Panax ginseng is usually taken for periods of two to three weeks, interspersed with break periods of one to two weeks.

Catuba, a species of evergreen tree which grows in the Amazon rainforest, is another natural remedy for enhancing libido. The inner bark of this tree has been revered as a potent aphrodisiac by the Brazilian people for hundreds of years.

When the Brazilian government researched more than 100 plants used to treat sexual problems, only three were singled out for further research. Catuaba was one of them. You can buy it in health food stores.

Another herb which is commonly used to help bolster sexual energy in women is Angelica sinensis.

In Asia, Angelica is considered to be the ‘female ginseng’. It is well known to have general tonic action in the female body, and is thought to improve gynaecological function.

Historically, Angelica has been the aphrodisiac of choice for women in the East. Angelica should be taken as directed on the packaging.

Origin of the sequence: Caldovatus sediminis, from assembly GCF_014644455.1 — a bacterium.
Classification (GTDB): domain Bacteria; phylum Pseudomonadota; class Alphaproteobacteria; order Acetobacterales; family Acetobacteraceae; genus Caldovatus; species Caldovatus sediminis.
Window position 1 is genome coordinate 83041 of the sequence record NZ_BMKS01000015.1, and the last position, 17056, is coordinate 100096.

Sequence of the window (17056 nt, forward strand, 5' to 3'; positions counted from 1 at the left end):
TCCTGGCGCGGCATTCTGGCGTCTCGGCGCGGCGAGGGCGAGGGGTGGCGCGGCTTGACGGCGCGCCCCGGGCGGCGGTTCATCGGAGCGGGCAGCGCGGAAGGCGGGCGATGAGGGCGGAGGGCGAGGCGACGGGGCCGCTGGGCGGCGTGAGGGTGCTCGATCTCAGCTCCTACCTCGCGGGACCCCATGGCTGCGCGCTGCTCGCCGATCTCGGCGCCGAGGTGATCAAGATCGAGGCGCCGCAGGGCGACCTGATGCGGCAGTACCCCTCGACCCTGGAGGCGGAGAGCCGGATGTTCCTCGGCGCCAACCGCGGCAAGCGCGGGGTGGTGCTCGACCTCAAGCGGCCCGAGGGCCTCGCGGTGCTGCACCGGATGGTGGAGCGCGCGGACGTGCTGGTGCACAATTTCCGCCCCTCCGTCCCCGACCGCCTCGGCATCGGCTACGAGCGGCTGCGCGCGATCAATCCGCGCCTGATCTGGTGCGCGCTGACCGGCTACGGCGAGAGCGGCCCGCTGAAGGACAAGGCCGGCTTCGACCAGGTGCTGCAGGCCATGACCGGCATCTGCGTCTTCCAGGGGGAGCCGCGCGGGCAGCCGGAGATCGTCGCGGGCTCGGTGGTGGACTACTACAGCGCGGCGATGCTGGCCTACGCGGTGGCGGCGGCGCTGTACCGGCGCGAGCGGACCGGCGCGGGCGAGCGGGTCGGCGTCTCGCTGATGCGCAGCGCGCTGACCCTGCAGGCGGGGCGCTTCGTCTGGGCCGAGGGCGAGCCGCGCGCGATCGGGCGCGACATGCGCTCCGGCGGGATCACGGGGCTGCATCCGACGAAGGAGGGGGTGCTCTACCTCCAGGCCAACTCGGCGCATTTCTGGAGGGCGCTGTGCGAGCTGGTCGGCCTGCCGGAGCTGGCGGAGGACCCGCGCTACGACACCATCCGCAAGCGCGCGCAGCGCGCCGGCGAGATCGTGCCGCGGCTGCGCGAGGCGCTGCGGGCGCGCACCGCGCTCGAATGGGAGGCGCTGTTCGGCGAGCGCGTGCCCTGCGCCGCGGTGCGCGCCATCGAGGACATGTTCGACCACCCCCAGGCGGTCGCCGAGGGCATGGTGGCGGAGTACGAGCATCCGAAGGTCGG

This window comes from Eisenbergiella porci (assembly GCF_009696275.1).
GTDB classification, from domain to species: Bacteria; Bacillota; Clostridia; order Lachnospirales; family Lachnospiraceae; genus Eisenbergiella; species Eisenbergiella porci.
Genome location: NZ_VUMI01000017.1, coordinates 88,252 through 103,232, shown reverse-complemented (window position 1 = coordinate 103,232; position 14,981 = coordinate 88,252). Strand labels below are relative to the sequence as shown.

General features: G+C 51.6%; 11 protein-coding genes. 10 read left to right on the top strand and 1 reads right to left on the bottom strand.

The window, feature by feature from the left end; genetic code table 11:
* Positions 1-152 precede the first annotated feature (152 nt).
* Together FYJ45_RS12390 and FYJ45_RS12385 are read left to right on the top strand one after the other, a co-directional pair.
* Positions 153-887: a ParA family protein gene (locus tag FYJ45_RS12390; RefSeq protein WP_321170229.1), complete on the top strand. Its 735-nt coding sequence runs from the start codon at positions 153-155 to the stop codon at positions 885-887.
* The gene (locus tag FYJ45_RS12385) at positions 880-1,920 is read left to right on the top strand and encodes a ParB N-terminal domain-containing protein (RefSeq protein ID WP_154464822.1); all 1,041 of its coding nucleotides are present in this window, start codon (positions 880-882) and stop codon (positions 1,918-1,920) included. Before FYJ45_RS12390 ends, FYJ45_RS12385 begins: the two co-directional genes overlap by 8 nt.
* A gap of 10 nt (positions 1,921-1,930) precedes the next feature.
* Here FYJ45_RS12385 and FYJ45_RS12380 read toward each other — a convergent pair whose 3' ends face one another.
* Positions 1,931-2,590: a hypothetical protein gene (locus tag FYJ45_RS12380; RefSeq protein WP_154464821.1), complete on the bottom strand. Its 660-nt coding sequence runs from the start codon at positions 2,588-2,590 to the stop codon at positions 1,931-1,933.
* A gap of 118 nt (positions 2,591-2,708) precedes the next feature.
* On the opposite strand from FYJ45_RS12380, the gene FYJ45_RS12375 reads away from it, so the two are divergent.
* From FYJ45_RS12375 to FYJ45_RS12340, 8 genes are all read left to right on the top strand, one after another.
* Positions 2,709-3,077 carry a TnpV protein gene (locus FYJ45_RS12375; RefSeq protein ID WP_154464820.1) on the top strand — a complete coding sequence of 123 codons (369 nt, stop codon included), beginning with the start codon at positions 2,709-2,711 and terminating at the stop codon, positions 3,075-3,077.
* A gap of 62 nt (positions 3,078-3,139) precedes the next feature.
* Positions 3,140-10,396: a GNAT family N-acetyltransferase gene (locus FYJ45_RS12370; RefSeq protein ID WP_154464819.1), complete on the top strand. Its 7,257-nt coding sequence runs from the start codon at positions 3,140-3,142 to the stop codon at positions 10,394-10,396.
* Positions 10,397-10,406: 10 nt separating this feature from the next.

Le Ginseng, Un Nouveau Viagra Naturel?

Le ginseng est considéré depuis longtemps comme un aphrodisiaque. Une nouvelle étude sud coréenne vient de révéler qu’un médicament à base de la racine pouvait soigner l’impuissance en quelques semaines. C’est la première fois qu’une étude scientifique démontre l’efficacité du ginseng au niveau sexuel. 

119 hommes souffrant de dysfonction érectile ont participé à ce test. Le groupe a été scindé en deux: certains devaient prendre un placébo, les autres quatre comprimés contenant des extraits de ginseng par jour. Après huit semaines, les chercheurs ont constaté une amélioration légère mais significative auprès de ceux qui avalaient les comprimés à base de ginseng.